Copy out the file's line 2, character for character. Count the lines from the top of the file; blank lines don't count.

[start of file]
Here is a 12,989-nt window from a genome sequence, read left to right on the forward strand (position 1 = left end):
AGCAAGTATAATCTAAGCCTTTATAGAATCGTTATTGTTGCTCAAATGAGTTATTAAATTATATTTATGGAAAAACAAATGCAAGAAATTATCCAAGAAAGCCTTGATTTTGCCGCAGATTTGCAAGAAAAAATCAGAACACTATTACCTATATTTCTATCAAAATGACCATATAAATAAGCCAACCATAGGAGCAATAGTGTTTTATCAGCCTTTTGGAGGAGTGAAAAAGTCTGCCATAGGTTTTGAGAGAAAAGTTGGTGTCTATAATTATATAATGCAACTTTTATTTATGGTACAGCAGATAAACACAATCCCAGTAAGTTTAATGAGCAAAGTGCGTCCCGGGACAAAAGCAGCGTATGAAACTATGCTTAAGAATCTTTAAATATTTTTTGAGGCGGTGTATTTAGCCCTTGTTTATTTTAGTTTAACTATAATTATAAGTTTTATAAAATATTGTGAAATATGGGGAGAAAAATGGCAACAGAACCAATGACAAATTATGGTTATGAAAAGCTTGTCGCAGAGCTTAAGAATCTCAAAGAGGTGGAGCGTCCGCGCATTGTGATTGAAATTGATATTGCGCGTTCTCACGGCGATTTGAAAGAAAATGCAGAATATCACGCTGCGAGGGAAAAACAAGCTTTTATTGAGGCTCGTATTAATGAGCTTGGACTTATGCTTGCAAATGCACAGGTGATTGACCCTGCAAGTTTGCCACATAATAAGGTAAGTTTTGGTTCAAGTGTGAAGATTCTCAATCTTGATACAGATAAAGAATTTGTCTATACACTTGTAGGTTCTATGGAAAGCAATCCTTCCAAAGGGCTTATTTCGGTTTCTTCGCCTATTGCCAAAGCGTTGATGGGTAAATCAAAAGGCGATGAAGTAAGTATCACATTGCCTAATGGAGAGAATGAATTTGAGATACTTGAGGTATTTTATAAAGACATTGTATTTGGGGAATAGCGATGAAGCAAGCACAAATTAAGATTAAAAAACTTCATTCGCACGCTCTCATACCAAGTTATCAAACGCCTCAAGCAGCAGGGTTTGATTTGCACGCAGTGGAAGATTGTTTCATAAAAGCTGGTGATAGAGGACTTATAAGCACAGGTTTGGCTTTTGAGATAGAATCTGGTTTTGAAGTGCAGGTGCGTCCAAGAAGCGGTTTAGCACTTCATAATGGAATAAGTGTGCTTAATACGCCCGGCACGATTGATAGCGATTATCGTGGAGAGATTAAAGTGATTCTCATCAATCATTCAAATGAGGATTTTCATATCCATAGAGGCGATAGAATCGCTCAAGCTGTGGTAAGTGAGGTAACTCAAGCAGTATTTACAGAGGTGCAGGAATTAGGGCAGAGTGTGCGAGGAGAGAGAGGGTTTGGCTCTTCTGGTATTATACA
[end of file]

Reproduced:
AGCAAGTATAATCTAAGCCTTTATAGAATCGTTATTGTTGCTCAAATGAGTTATTAAATTATATTTATGGAAAAACAAATGCAAGAAATTATCCAAGAAAGCCTTGATTTTGCCGCAGATTTGCAAGAAAAAATCAGAACACTATTACCTATATTTCTATCAAAATGACCATATAAATAAGCCAACCATAGGAGCAATAGTGTTTTATCAGCCTTTTGGAGGAGTGAAAAAGTCTGCCATAGGTTTTGAGAGAAAAGTTGGTGTCTATAATTATATAATGCAACTTTTATTTATGGTACAGCAGATAAACACAATCCCAGTAAGTTTAATGAGCAAAGTGCGTCCCGGGACAAAAGCAGCGTATGAAACTATGCTTAAGAATCTTTAAATATTTTTTGAGGCGGTGTATTTAGCCCTTGTTTATTTTAGTTTAACTATAATTATAAGTTTTATAAAATATTGTGAAATATGGGGAGAAAAATGGCAACAGAACCAATGACAAATTATGGTTATGAAAAGCTTGTCGCAGAGCTTAAGAATCTCAAAGAGGTGGAGCGTCCGCGCATTGTGATTGAAATTGATATTGCGCGTTCTCACGGCGATTTGAAAGAAAATGCAGAATATCACGCTGCGAGGGAAAAACAAGCTTTTATTGAGGCTCGTATTAATGAGCTTGGACTTATGCTTGCAAATGCACAGGTGATTGACCCTGCAAGTTTGCCACATAATAAGGTAAGTTTTGGTTCAAGTGTGAAGATTCTCAATCTTGATACAGATAAAGAATTTGTCTATACACTTGTAGGTTCTATGGAAAGCAATCCTTCCAAAGGGCTTATTTCGGTTTCTTCGCCTATTGCCAAAGCGTTGATGGGTAAATCAAAAGGCGATGAAGTAAGTATCACATTGCCTAATGGAGAGAATGAATTTGAGATACTTGAGGTATTTTATAAAGACATTGTATTTGGGGAATAGCGATGAAGCAAGCACAAATTAAGATTAAAAAACTTCATTCGCACGCTCTCATACCAAGTTATCAAACGCCTCAAGCAGCAGGGTTTGATTTGCACGCAGTGGAAGATTGTTTCATAAAAGCTGGTGATAGAGGACTTATAAGCACAGGTTTGGCTTTTGAGATAGAATCTGGTTTTGAAGTGCAGGTGCGTCCAAGAAGCGGTTTAGCACTTCATAATGGAATAAGTGTGCTTAATACGCCCGGCACGATTGATAGCGATTATCGTGGAGAGATTAAAGTGATTCTCATCAATCATTCAAATGAGGATTTTCATATCCATAGAGGCGATAGAATCGCTCAAGCTGTGGTAAGTGAGGTAACTCAAGCAGTATTTACAGAGGTGCAGGAATTAGGGCAGAGTGTGCGAGGAGAGAGAGGGTTTGGCTCTTCTGGTATTATACA